Early-onset alopecia and amyotrophic lateral sclerosis: A cohort study

Elinor Fondell, Kathryn C. Fitzgerald, Guido J. Falcone, Éilis J. O'Reilly, Alberto Ascherio

Research output: Contribution to journalArticlepeer-review

Abstract

A recent meta-analysis of 7 genome-wide association studies on early balding (alopecia) revealed single nucleotide polymorphism variants in the region of the amyotrophic lateral sclerosis (ALS) gene TAR DNA-binding protein 43 (TARDBP/TDP-43). We therefore explored the association of early-onset alopecia and ALS in the Health Professionals Follow-up Study, a large cohort of 51,529 US men. In 1992, the participants (then aged 46-81 years) were asked to report their hair line pattern at age 45 years. During the follow-up period (1992-2008), 42 men were diagnosed with ALS. Of those, 13 had reported no alopecia, 18 had reported moderate alopecia, and 11 had reported extensive alopecia at age 45 years. Those who reported extensive alopecia had an almost 3-fold increased risk of ALS compared with those who reported no alopecia (relative risk = 2.74, 95% confidence interval: 1.23, 6.13). Furthermore, we observed a linear trend of increased risk of ALS with increasing level of balding at age 45 years (Ptrend = 0.02). In conclusion, men with early-onset alopecia seem to have a higher risk of ALS. The mechanisms underlying this association deserve further investigation.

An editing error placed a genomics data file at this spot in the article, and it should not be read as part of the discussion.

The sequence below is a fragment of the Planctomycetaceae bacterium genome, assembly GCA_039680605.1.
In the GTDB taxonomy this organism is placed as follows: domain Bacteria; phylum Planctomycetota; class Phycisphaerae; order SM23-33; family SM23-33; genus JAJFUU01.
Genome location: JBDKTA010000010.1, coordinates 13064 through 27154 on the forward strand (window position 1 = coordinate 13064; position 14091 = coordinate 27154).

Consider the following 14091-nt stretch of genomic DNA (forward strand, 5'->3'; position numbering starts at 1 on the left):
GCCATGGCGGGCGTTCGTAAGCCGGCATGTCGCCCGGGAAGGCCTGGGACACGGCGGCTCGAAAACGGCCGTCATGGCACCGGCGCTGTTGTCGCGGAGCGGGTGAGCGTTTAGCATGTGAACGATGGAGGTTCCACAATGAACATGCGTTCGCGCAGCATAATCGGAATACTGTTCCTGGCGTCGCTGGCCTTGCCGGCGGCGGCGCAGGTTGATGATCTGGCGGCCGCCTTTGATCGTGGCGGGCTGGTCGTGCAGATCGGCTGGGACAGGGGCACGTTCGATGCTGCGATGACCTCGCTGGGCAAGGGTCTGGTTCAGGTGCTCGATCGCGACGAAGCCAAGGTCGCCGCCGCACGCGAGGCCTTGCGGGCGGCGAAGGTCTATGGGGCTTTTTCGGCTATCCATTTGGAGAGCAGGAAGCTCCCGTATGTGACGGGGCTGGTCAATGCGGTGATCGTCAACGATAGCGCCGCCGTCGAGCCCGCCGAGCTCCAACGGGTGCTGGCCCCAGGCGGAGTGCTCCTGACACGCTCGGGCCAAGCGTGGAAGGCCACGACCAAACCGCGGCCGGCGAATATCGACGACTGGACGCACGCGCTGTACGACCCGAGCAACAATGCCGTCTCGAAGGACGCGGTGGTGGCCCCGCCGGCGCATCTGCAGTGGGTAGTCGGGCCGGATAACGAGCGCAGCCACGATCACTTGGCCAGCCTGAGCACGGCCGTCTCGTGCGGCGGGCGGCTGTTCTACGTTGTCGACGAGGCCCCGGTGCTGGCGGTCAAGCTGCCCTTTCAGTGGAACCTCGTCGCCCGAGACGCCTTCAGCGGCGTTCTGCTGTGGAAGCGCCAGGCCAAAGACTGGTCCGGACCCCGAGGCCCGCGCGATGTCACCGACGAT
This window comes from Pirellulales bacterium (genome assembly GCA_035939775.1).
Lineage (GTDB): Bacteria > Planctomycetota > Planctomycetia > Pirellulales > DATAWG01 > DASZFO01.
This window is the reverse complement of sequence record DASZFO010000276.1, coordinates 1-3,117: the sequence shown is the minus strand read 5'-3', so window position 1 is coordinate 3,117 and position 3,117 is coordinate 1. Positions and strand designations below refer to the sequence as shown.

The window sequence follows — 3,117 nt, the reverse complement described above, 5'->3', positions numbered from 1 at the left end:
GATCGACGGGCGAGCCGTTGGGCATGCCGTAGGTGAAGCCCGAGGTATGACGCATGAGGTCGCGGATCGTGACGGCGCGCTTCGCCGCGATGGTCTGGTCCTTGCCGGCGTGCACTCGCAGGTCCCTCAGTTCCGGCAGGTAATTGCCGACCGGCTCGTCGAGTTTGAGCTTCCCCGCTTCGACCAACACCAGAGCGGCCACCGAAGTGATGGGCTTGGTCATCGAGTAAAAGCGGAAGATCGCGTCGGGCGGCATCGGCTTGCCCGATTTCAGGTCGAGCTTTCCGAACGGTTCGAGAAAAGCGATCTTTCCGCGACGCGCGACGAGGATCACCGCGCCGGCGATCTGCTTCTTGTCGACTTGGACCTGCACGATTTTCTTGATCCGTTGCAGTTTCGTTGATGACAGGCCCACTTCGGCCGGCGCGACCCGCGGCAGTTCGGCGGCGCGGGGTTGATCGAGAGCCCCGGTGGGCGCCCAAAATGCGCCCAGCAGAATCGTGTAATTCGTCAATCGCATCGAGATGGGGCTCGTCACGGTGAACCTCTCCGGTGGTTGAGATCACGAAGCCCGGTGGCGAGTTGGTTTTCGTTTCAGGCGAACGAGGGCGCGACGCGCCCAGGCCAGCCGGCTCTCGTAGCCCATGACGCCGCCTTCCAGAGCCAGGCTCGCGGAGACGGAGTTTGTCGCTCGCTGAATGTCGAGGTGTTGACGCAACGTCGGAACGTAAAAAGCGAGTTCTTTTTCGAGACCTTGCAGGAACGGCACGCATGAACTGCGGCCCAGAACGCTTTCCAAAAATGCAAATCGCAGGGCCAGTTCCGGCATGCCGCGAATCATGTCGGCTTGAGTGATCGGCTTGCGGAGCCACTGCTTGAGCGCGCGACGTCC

Original languageEnglish (US)
Pages (from-to)1146-1149
Number of pages4
JournalAmerican journal of epidemiology
Volume178
Issue number7
DOIs
StatePublished - Oct 1 2013
Externally publishedYes

Keywords

  • alopecia
  • amyotrophic lateral sclerosis
  • cohort studies
  • male-pattern baldness
  • motor neuron disease

ASJC Scopus subject areas

  • Epidemiology

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